The text below is an assignment for my Religion and Society class.
“Experiment with Ahimsa,” following the model of Gandhi and his autobiography. After re-reading about Gandhi’s understanding of ahimsa and his experiments with Truth, conduct an “experiment with non-violence.” For some set time (3-7 days), attempt to refrain from all forms of violence towards other human beings and animals, including (but no limited to) anger, hate, gossip, personal criticism, evil thoughts, jealousy, and physical violence toward any other being. Try to remove violence from speech, mind, and action; and try not to support others if they engage in violent speech, thought or conduct. You must maintain a record of your experiences and “experiments with Truth”, using Gandhi’s book as your model to emulate.
As we discussed this in class, I asked about food and football. The Professor smiled and explained that we would have to make our own determination about how far we were willing and able to go with food in this process. Since football is a sport and there is no intention of harm, I am going to say that watching football wouldn’t be a hindrance to this process. ” In fact, he (Gandhi) was a path-breaker of sorts, even in football, when in 1896, when Mohandas Karamchand Gandhi, still a young, relatively unknown lawyer in South Africa, was amongst a group of pre-dominantly Indian men, who helped form the Transvaal Indian Football Association” (Ayush Srivastava – The Goal). There was even a team called the Passive Resisters. Later, Gandhi would say that while his country was in turmoil against the British, people should be more interested in changing the country than sports.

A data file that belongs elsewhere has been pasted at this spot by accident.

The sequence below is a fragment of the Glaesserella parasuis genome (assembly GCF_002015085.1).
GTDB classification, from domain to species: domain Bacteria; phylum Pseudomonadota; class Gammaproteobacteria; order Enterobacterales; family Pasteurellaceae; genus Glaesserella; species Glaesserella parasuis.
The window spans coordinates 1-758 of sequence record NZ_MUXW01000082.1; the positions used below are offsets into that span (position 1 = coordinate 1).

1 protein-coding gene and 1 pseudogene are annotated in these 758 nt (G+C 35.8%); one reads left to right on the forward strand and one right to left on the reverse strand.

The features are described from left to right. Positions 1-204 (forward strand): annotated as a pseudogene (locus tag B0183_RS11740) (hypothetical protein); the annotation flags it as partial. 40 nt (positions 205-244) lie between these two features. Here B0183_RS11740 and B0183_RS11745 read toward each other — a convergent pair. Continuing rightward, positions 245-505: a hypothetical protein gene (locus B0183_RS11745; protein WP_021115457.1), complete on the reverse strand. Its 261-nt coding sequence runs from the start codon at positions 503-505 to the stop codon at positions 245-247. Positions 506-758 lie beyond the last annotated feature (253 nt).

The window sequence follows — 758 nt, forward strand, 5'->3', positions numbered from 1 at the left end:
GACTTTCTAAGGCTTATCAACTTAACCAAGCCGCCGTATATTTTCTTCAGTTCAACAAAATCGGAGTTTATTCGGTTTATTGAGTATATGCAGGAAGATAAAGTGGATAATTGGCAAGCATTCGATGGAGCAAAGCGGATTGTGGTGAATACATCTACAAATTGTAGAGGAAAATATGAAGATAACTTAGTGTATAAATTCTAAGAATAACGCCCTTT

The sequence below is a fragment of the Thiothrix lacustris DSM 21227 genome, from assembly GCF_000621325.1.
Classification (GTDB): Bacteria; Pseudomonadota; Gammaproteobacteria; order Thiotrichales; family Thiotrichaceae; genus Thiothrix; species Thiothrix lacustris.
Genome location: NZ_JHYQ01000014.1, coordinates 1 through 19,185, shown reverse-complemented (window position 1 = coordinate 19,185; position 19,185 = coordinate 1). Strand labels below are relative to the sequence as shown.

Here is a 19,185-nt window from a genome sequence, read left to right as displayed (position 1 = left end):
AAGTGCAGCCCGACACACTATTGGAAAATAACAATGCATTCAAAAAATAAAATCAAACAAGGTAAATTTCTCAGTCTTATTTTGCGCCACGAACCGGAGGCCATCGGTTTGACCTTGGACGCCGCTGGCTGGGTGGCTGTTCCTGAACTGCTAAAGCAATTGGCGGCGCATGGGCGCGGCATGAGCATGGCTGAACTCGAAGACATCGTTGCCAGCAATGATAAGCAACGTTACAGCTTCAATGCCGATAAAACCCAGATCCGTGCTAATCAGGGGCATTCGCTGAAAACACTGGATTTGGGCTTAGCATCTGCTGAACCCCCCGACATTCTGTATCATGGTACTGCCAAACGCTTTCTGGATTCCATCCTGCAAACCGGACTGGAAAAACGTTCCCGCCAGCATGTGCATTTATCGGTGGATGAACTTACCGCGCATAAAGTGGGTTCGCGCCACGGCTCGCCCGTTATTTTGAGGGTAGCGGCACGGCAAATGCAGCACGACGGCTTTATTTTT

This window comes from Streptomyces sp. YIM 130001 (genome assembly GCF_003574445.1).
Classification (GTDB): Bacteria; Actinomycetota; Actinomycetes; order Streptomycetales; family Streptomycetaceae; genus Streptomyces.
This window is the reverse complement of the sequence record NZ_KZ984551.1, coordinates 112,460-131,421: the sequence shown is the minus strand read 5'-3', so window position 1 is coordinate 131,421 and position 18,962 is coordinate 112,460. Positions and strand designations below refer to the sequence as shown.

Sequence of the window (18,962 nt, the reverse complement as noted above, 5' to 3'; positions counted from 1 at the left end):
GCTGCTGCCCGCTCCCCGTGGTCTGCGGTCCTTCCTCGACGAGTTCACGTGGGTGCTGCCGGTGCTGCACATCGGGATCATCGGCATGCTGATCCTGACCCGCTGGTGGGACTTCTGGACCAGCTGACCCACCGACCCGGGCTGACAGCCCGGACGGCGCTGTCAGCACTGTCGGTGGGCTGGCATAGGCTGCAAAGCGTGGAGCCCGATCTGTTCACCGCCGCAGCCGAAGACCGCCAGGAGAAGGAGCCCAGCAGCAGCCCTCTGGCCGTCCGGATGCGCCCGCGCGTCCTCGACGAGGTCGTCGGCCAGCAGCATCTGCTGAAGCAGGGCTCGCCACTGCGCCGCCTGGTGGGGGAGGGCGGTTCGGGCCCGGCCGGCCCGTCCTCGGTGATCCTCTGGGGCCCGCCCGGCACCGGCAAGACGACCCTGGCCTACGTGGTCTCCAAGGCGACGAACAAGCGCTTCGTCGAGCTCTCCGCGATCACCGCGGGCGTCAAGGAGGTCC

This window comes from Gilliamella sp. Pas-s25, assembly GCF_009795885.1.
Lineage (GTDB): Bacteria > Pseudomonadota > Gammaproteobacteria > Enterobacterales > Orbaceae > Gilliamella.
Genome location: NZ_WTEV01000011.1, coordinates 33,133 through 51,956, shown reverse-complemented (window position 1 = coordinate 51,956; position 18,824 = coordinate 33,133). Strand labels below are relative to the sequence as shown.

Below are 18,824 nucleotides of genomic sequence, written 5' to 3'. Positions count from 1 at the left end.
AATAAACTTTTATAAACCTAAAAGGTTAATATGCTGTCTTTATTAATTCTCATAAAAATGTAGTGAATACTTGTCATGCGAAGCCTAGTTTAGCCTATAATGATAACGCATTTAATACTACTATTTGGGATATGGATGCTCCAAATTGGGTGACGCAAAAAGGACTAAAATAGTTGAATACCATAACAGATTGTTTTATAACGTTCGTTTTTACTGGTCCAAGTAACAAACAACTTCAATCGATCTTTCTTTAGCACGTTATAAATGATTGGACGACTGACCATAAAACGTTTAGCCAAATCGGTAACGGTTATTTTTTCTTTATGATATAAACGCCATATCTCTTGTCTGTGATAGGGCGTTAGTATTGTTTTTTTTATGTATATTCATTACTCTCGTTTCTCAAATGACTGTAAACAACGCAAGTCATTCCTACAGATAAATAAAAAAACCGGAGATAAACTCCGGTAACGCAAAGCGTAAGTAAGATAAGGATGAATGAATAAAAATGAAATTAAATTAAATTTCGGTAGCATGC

While reading about Gandhi and his idea of ahisma, we learned that Ghandi believed non violence went far beyond “doing no violence or harm”. Gandhi taught that ahisma was non violence in our thoughts, intentions, actions, and our lifestyle. It was about compassion and love.